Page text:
The principal aim of this course is to give you an understanding of contemporary developments in international law with regard to the protection of the environment and the sustainable utilisation of natural resources. Particular attention will be paid throughout the course to the processes of international law-making, regulation and institutional management.

Core course

You must select between 40 and 80 credits of the following courses:


  • Climate Change Litigation: Practice and Theory (20 credits)

    Climate change is a global issue, which requires international cooperation in order to be tackled. However, the actions developed at local, national and regional levels are absolutely crucial. First, their study is indispensable to assess the effectiveness of the global climate policy. Second, while international negotiations have not been successful in the last years, concrete actions have been implemented at national and regional levels. The sub-international levels of governance are therefore becoming the most dynamic and influent power centres in the fight against climate change.
    EU climate and energy law offers a fascinating example of the dynamism of sub-international levels. It also reveals the intricate relations between international, regional and national levels when it comes to climate policy.
    On one hand, the EU’s policy is influenced by its international commitments and by the international negotiations. On the other, the EU aims to become the leader of climate governance, by tailoring its internal law to achieve this objective. EU climate and energy law is meant to be ambitious and to influence third countries. Therefore, the class will be interesting for EU and non-EU students alike.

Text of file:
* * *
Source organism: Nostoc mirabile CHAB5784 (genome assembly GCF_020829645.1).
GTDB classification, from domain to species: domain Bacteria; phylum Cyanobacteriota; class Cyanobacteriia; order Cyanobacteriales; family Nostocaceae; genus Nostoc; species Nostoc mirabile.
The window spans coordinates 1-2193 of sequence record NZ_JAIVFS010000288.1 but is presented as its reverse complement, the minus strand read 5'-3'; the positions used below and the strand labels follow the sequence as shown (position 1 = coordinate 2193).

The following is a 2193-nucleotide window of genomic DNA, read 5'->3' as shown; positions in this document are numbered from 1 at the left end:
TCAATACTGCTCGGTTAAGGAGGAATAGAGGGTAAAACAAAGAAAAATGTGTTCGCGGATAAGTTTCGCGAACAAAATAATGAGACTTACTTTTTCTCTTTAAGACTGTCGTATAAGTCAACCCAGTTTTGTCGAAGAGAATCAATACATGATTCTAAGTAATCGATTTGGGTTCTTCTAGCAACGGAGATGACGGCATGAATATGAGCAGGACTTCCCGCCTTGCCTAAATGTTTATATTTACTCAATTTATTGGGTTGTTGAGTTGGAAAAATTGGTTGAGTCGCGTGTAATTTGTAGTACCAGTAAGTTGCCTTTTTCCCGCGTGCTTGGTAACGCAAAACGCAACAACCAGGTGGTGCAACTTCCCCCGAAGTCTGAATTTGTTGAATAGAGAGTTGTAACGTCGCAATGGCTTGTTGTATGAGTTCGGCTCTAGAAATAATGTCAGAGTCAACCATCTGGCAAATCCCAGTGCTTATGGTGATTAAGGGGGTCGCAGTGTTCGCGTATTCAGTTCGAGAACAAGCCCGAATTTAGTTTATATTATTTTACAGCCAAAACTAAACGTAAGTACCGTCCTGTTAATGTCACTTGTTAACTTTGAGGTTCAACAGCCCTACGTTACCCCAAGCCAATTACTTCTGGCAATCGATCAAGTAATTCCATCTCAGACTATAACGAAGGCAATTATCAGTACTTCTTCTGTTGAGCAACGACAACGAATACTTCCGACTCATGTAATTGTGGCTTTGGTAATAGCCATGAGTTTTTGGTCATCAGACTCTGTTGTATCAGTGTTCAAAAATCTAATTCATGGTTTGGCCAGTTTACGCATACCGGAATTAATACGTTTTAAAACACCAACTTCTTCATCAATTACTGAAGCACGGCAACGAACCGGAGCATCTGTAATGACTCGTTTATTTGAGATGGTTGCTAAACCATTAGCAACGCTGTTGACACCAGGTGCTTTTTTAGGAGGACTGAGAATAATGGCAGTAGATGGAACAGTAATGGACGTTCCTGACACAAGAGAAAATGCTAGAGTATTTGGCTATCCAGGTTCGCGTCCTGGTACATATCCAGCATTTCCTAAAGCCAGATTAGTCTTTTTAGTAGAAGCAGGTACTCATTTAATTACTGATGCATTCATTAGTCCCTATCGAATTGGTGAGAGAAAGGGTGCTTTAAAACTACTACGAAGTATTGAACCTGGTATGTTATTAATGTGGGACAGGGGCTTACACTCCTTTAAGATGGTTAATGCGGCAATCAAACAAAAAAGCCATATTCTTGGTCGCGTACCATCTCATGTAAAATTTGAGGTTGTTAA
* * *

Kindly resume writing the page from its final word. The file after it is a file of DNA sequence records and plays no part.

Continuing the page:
• International Climate Change Law (20 credits)

    This course seeks to give you an in-depth and interdisciplinary insight into the major legal instruments of international climate change law, including the UNFCCC, the Kyoto Protocol and the emerging mechanisms. You are expected to have a sound knowledge of public international law. A familiarity with basic economics and international relations theory is also helpful but not essential.


  • International Law of the Marine Environment (20 credits)

    This course will focus on the environmental provisions of the 1982 Convention on Law of the Sea and related agreements, including the UN Fish Stocks Agreement and IMO treaties, as well as biodiversity-related agreements. Selected topics will address protection of the marine environment, conservation of marine ecosystems and biodiversity, sustainable fishing, preservation of marine mammals, regulation of pollution from ships and land-based sources, freedom of marine scientific research, liability for damage to the marine environment, and the role of the UN, IMO, FAO and CBD in ocean governance.


  • International Law of the Sea (20 credits)